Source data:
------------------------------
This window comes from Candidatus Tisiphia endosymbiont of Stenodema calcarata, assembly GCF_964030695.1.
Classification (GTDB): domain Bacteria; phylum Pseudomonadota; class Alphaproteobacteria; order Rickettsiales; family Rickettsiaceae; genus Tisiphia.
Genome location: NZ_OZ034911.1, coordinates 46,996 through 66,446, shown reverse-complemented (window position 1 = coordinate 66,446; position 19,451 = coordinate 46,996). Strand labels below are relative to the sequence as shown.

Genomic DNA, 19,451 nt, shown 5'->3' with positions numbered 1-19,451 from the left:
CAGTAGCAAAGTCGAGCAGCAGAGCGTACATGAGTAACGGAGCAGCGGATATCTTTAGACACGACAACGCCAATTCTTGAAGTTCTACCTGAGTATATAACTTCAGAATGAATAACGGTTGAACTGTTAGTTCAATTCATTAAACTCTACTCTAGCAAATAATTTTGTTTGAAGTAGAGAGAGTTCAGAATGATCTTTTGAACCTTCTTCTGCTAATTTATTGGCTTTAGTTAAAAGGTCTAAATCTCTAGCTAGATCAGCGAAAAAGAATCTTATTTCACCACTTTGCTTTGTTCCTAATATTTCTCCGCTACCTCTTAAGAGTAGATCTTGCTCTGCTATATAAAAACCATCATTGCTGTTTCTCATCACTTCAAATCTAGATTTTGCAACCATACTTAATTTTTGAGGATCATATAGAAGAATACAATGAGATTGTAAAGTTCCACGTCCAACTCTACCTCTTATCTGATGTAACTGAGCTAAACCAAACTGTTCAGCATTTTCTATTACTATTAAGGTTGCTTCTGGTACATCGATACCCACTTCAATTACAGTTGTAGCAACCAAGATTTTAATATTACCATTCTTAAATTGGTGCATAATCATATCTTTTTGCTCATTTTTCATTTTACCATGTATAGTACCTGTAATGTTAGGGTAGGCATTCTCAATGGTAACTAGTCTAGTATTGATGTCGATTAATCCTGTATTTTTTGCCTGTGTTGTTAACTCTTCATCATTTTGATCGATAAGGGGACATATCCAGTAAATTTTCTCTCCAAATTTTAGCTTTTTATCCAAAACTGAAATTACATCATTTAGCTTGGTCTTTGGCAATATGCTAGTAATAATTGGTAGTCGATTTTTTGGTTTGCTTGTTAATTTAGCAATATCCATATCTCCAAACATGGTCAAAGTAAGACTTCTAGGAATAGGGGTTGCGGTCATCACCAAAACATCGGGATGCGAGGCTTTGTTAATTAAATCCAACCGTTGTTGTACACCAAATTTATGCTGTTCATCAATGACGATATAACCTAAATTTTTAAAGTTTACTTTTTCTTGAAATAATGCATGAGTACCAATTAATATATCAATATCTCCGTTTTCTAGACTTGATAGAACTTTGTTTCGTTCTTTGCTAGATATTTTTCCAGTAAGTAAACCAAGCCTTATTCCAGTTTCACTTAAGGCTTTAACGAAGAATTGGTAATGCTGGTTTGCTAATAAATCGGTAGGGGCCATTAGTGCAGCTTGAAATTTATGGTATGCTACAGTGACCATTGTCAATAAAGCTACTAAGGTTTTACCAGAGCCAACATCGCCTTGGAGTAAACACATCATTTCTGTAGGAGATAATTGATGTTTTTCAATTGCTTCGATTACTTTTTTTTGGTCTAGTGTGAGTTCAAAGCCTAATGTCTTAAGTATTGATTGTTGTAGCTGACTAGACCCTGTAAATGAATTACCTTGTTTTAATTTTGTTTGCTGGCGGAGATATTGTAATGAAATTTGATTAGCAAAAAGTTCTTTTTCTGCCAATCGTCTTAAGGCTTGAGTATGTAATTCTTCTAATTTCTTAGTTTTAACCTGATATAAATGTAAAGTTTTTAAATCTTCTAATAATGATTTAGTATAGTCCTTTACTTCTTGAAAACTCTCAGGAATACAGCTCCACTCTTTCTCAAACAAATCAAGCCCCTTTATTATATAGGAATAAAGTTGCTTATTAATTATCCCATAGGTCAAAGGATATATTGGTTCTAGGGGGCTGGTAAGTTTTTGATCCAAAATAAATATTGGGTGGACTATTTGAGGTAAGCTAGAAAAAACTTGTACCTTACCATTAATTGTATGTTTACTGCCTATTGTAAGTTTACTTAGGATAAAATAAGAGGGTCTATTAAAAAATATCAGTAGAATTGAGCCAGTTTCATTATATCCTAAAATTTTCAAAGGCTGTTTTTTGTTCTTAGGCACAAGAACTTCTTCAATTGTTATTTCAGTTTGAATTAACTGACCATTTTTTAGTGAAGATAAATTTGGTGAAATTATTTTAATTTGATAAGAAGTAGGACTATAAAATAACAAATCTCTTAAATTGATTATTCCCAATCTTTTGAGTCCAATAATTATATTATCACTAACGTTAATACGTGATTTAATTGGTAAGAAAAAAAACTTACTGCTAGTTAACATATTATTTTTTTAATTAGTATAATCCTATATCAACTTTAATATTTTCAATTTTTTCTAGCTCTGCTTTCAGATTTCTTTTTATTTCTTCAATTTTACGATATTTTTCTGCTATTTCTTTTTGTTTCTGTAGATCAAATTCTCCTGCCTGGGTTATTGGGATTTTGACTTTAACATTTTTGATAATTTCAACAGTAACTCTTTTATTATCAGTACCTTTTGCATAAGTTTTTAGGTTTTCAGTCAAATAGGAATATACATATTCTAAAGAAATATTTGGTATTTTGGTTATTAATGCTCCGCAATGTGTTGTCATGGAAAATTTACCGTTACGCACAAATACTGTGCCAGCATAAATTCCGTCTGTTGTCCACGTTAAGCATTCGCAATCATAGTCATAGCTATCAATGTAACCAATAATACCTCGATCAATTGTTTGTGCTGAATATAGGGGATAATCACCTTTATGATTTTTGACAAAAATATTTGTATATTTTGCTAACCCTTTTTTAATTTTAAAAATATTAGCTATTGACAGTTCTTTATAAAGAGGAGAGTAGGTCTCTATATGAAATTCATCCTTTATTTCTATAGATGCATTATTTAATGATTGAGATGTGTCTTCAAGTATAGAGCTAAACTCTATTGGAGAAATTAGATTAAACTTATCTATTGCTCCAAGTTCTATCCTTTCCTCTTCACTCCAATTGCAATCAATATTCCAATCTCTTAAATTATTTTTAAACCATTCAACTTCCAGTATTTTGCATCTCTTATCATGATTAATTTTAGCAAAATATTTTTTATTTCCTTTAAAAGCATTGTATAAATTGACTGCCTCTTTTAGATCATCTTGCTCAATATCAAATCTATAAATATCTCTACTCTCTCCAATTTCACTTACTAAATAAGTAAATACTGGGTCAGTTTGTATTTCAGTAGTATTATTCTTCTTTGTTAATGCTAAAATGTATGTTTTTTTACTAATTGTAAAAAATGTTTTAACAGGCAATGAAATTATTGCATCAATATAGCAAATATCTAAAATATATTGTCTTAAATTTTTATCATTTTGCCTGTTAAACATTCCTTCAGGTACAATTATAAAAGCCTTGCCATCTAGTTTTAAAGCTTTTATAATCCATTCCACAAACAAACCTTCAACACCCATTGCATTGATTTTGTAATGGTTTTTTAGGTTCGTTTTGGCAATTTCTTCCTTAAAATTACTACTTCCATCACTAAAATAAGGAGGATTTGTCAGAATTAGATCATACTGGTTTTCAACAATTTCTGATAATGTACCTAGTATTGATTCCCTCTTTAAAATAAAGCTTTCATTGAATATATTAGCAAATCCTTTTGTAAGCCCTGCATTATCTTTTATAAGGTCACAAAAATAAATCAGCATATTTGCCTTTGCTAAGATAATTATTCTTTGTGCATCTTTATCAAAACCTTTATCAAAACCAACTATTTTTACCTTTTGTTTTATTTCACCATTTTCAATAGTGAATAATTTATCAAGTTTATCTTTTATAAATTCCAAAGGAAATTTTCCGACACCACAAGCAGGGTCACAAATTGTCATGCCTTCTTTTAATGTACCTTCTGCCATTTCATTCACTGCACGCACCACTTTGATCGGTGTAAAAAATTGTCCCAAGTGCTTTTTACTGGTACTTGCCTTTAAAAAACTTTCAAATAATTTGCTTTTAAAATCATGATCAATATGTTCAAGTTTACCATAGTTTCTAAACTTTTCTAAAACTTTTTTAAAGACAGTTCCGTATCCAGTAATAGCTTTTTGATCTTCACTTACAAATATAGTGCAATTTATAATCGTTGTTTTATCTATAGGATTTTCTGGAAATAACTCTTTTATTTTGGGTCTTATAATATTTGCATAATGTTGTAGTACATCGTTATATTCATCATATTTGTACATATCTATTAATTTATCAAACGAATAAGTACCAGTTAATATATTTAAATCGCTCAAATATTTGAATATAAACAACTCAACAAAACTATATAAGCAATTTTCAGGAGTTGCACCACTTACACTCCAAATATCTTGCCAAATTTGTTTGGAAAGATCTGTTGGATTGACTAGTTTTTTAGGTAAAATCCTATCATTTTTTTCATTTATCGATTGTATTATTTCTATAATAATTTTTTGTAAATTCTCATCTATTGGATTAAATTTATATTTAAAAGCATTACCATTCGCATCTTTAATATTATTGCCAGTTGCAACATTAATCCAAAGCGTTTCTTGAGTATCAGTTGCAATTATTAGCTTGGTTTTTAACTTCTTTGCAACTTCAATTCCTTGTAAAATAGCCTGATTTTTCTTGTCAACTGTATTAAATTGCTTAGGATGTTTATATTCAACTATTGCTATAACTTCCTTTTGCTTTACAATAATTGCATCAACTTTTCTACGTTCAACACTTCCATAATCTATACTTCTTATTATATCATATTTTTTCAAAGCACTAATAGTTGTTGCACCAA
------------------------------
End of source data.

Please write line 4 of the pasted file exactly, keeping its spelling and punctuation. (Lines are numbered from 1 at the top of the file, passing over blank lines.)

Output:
Genomic DNA, 19,451 nt, shown 5'->3' with positions numbered 1-19,451 from the left: